view of Caroline Atoll from aloft |
(Photo by Meghan Shea)
Caroline Atoll (also known as Millennium Atoll or Karoraina) is widely considered one of the most pristine reefs on the planet, inhabited for only a short fraction of its history and visited by few explorers, entrepreneurs, and scientists. And from our two days snorkeling on the fore reef, the characterization seems accurate—from almost 100% coral cover to dozens of shark sightings on every snorkel to over 100 feet of visibility, Karoraina was the most spectacular underwater ecosystem that I have ever had the opportunity to explore.
Atoll, above and below water |
(Photo by Meghan Shea)
If anything, the past several days have made me think about how extraordinarily lucky we are. It seems almost inconceivable that a large sailing vessel crewed in part by neophyte Stanford students could have made it to a remote coral atoll in the middle of the Pacific. We have seen a place on this planet that few have laid eyes on. We have snorkeled on reefs that even the most avid underwater explorers may never have a chance to visit.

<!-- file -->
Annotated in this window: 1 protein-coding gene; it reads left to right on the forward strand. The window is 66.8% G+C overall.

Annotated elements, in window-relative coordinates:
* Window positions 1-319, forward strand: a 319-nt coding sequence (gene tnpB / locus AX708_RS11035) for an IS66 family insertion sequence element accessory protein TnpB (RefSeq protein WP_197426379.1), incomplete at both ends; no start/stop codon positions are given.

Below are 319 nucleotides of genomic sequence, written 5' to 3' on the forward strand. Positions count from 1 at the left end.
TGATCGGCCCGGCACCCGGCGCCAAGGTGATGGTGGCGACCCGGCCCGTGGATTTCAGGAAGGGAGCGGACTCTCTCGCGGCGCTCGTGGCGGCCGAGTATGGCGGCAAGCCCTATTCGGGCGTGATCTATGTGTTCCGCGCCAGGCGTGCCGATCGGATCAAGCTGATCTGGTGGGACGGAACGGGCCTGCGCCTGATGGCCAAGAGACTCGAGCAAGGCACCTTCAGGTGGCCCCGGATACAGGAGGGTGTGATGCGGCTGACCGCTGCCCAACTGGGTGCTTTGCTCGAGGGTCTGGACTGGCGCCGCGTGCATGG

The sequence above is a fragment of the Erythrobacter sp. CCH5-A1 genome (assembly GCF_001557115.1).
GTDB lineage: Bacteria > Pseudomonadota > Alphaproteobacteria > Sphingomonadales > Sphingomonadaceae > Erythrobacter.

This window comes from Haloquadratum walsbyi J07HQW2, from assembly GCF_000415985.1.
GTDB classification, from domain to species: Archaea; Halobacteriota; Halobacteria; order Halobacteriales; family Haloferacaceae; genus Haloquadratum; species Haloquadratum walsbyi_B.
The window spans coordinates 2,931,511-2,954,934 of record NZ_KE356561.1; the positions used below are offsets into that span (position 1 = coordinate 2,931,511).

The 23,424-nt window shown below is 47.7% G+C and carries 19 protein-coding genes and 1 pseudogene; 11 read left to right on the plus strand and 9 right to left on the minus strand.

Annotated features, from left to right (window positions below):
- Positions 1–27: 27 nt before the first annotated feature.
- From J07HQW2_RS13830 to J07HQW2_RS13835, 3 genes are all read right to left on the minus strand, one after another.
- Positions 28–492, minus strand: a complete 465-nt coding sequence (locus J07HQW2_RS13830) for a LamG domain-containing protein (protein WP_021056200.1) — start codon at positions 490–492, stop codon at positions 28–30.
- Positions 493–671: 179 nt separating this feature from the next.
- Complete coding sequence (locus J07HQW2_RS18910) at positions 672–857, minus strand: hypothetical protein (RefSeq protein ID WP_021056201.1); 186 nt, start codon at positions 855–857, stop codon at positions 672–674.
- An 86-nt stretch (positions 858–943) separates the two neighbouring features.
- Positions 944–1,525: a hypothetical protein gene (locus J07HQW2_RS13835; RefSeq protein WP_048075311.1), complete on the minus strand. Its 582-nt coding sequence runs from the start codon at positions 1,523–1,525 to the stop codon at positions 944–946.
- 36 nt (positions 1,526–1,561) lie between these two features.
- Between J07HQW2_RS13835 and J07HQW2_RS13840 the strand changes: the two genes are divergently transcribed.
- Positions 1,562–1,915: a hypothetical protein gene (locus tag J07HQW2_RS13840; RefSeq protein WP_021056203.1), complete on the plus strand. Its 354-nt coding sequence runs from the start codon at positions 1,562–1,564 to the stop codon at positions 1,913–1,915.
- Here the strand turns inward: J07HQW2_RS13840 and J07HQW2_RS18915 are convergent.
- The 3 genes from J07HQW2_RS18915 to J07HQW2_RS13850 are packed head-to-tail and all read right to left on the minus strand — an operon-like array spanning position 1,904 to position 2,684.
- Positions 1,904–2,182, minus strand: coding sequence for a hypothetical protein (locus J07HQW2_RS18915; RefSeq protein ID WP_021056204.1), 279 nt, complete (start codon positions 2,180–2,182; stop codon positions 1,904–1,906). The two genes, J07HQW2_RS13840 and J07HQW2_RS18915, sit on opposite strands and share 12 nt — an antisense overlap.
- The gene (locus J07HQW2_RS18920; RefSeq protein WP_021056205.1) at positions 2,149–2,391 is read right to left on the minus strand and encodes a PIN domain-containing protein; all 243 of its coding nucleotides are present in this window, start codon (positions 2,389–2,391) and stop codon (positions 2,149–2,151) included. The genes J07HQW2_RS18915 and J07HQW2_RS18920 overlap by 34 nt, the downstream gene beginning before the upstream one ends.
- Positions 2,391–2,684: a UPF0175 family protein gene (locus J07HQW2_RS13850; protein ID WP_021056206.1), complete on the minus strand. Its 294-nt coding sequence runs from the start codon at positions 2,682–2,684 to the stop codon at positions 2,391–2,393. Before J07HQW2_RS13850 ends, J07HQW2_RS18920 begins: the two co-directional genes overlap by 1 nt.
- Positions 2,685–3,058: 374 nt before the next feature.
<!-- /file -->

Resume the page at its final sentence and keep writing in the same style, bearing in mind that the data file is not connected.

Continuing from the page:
So, I use these few words I have to the outside world to give thanks. To Captain Pamela, who against all odds found us a safe anchor on the steep slope of Karoraina so that every single person onboard could get in the water. To the entire crew of the Bobby C, who has kept us safe and challenged and fed (we love you, Vickie!). To the nation of Kiribati, for granting us passage through her waters. To everyone at SEA and Stanford who has contributed to making this experience possible. And to Caroline Atoll, for calm seas and manta rays and spectacular reefs and learning opportunities.
But more than that, we are standing on the shoulders of so many people who can’t be here with us—teachers, parents, siblings, friends, and mentors without whom we wouldn’t be on this adventure in the first place. I wish more than anything that I could share every moment of this voyage with all those who made it possible.
Sitting aloft yesterday and watching dolphins and sharks circle the ship as Caroline Atoll began to fade into the sunset, I couldn’t help laughing at how ridiculously surreal this whole journey has been. I am so humbled to be a member of this crew, a visitor to these places, and a student of this program.
Sending love and thanks and positive Pacific vibes,